was laid to rest at the Sainte-Marie Cemetery, Le Havre. In addition to his place of burial, Edmund is also commemorated on
the Swaby War Memorial, Lincolnshire.
Towards the close of the month there were also more departures amongst the officers. On the 28th, Second-Lieutenant
Burrage proceeded to hospital and was subsequently struck off the strength whilst on the 30th, Second-Lieutenant Danks was
passed fit for duty and upon proceeding to his allocated I.B.D. (Infantry Base Depot), he too was accordingly struck off the
strength of the battalion.
the days and nights turned colder still, orders were issued on the last day of the month for the authorisation of a third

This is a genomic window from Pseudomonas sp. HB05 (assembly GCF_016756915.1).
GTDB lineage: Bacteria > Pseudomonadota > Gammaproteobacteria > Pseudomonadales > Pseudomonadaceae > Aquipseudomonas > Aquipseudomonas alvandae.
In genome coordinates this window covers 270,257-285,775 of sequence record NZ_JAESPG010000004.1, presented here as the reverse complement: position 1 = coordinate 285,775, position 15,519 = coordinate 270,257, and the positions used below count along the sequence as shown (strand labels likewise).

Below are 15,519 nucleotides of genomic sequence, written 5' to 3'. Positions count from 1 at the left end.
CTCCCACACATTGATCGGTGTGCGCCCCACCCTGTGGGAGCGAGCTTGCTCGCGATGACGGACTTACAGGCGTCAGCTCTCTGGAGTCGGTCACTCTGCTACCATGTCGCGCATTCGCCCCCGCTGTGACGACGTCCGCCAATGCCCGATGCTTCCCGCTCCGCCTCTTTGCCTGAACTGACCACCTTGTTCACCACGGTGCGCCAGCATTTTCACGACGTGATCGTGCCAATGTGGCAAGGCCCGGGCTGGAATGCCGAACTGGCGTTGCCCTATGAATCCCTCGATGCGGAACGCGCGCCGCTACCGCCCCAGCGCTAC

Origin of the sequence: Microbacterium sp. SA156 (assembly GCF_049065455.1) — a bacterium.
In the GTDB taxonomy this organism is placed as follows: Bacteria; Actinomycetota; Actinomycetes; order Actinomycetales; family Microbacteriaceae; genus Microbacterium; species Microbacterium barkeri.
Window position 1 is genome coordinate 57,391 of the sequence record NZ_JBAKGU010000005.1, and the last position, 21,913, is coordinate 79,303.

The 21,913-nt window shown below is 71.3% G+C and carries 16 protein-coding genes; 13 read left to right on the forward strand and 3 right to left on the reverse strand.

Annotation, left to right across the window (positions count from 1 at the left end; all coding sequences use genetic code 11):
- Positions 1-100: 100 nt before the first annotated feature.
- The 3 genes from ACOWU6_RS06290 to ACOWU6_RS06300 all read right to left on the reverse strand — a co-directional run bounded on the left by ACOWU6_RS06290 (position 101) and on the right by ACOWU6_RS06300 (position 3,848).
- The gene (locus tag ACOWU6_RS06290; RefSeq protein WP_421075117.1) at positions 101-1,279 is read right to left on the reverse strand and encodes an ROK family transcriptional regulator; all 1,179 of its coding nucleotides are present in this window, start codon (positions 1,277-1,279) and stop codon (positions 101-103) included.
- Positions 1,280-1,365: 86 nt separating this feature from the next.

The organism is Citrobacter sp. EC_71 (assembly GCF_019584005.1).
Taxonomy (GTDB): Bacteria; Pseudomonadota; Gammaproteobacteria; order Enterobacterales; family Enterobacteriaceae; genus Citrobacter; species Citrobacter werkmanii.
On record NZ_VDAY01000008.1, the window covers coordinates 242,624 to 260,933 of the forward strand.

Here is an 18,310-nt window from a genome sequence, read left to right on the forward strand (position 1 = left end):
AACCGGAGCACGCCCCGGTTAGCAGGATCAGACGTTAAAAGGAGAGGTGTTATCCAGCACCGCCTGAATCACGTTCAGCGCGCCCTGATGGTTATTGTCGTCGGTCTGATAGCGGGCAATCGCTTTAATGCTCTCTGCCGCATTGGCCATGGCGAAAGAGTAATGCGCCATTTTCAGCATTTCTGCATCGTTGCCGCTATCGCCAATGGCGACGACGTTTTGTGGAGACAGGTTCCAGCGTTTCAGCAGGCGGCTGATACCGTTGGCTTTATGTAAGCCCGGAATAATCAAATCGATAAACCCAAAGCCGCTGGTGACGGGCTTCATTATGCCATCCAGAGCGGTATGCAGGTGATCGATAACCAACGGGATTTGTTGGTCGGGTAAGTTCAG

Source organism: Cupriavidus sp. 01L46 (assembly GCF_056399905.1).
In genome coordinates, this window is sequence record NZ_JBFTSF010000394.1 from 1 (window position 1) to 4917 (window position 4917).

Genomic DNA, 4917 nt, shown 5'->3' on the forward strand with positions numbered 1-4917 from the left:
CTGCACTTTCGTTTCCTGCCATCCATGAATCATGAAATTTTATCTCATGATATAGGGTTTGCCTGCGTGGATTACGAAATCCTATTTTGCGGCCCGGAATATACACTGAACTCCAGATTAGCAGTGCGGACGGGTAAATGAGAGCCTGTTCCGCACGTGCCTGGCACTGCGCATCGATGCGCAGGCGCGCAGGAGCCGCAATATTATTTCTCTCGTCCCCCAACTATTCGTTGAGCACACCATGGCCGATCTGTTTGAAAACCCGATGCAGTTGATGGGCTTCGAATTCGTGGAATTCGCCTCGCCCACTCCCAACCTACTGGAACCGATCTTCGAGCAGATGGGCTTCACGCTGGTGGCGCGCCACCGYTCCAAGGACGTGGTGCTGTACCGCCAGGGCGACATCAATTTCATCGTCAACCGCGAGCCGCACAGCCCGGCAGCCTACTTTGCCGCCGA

blanket for the men. In addition to this welcome item to make the possibility of a good night's sleep more conducive,
a ration of two ounces of butter, when available, was to be issued as an equivalent to two ounces of bacon.
Summary Of Activities
Of the officers who had passed their course of instruction in unloading and
discharging cargoes, it was noted that several officers who were now in charge of their duties from start to finish were growing
in confidence and gaining a certain amount of satisfaction from their performance. The duties were of a similar nature to
those carried out previously such as unloading at the docks, the stacking of stores and general warehousing but however mundane
these activities appeared, it was noticed by higher authority that the 16th Yorkshire's and the Corps it was now contained
in, were performing to the best of their abilities.
Deficiency In Kit: November
The first day of the month of November commenced with another departure when Second-Lieutenant Duncan, Manchester